New York Times article on genetic modification stirs scientists

A brisk exchange of views aboutr genetic modification has been generated by an article in the New York Times, “Doubts About a Promised Bounty” (“Uncertain Harvest” series, front page, Oct. 30).

The article says:

The controversy over genetically modified crops has long focused on largely unsubstantiated fears that they are unsafe to eat.

But an extensive examination by The New York Times indicates that the debate has missed a more basic problem — genetic modification in the United States and Canada has not accelerated increases in crop yields or led to an overall reduction in the use of chemical pesticides.

A Monsanto executive, Executive Vice President and Chief Technology Officer Robert T.Fraley, is among those who has responded. .

Whether they’re growing crops on thousands of acres in Illinois or on a small plot in India, farmers are smart business people who won’t waste time or money on tools that don’t deliver results.

When nearly 20 million farmers around the world choose to invest in genetically modified seeds for two decades, it is because farmers are seeing better harvests.

Extensive, third-party studies document the significant benefits farmers have seen using G.M. crops that range from more efficient weed and insect control, to reduced use of insecticides, to reduced erosion and improved soil health, to increased crop yields.

In the United States alone, in the 20 years since the introduction of G.M. crops in 1996, soybean yields have increased by a remarkable 28 percent and corn yields by nearly 32 percent. This is the real story of how farmers are meeting the increasing global demand for food using G.M. seeds.

G.M.O. crops are not a silver bullet, but they are a very important and productive tool for modern and sustainable agriculture. With a global population expected to grow to nearly 10 billion by 2050, farmers need every available tool to produce more food sustainably. G.M.O.s are a vital part of the solution, and the voice of the farmer should be represented.

Peter Scott, a fellow and former president of the International Society for Plant Pathology, is one of three contributors to the debate whose letters can be f0und here. He writes:

In “Doubts About a Promised Bounty” (“Uncertain Harvest” series, front page, Oct. 30), you say “genetic modification in the United States and Canada has not accelerated increases in crop yields or led to an overall reduction in the use of chemical pesticides.”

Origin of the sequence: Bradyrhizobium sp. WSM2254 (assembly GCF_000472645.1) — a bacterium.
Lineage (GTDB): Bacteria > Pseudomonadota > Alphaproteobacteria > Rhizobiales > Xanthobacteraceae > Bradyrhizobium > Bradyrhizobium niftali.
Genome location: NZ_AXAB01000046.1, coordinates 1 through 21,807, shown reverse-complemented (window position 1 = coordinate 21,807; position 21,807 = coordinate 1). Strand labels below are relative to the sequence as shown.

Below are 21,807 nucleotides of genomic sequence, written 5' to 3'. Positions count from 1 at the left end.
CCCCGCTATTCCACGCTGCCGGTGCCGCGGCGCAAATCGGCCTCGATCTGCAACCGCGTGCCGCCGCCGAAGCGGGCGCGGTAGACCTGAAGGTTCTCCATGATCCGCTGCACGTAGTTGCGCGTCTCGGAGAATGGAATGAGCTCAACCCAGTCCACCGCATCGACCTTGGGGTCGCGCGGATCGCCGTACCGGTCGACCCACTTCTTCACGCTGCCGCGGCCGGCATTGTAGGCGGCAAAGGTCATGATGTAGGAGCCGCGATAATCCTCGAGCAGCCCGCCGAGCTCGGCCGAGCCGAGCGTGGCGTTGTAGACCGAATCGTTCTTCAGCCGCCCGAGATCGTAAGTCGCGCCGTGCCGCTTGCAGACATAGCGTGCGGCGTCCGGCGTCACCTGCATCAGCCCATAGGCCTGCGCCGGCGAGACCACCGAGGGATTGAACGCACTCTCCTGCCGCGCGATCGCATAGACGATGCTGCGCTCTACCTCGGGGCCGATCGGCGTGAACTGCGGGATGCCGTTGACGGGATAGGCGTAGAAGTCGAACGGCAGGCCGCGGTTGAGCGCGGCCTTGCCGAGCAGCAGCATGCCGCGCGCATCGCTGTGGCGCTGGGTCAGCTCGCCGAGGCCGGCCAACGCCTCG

We misjudge genetic modification’s potential by considering just yield and pesticide use over 20 years.

“Fooling with nature” is nothing new: Crops are genetic variants of wild plants selected by humans over millenniums. Our latest tools include G.M. — allowing precision and wider choice of useful qualities. Given the challenge of global food security, it is foolish to overlook any new tool in the breeder’s toolbox.

Early G.M. users overplayed their hand if they predicted an imminent “bounty.” Use of G.M. is focused on a handful of genes conferring insect resistance or herbicide tolerance. This gives little indication of G.M.’s potential to deliver new qualities to crops of the future.

Here is one example: Rice-based diets are deficient in a precursor of vitamin A, causing blindness and death in children. G.M. is delivering “golden rice” with novel genes that correct the deficiency.

We should take a broader view, as described in the August issue of Food Security.

Ricardo Salvador, a senior scientist and director of the Food and Environment Program at the Union of Concerned Scientists, says:

Your article confirms what the National Academy of Sciences and the Union of Concerned Scientists have found: Genetically modified organisms have neither been “feeding the world” nor reducing pesticide use. The industry has made billions selling farmers (and the taxpayers who subsidize them) flashy tools that have failed to achieve their grandly exaggerated objectives.

If the goal of our agricultural system is what’s best for farmers, eaters and the environment, there’s a better way to achieve it: agroecology. Just one example can be found in an ongoing Iowa State University experiment, which has demonstrated over 15 years that rotational cropping systems that work with nature (rather than against it) enhance yields and profits for farmers while reducing pesticide and fertilizer inputs and environmental impact.

While the agribusiness industry can’t be expected to develop holistic agricultural systems without a clear product to sell, the government owes taxpayers solutions that deliver. So far agroecological strategies are underfunded. The next president must increase investment in these cost-effective farming improvements.

Sudhindra Kulkarni, a member of the Global Farmer Network,says: .

I realized the benefits of genetically modified crops with my own eyes, on my own farm. I grow G.M. cotton near my village, Malli, in the state of Karnataka, India.

As a farmer, I can say that based on my past experience of farming, since the arrival of G.M. cotton, my crops are free of pests and healthier, and my farm has become sustainable.

Farming is a constant struggle, but before the advent of G.M. cotton, it was a losing battle. The bollworm pests attacked our crops relentlessly. We fought them as best we could, but our harvests were meager. I thought I would barely scrape by, as my father and grandfather before me had done.

Then came the commercialization of G.M. cotton. We started to plant it a dozen years ago. It transformed our lives. Finally, we had a way to beat the bollworm pest, increasing our yield from one ton to four tons per hectare. Cultivation of G.M. cotton still demands dedication and discipline, but now I have technology on my side.

Today, most of India’s cotton farmers use G.M. products. It’s the only way to farm sustainably.

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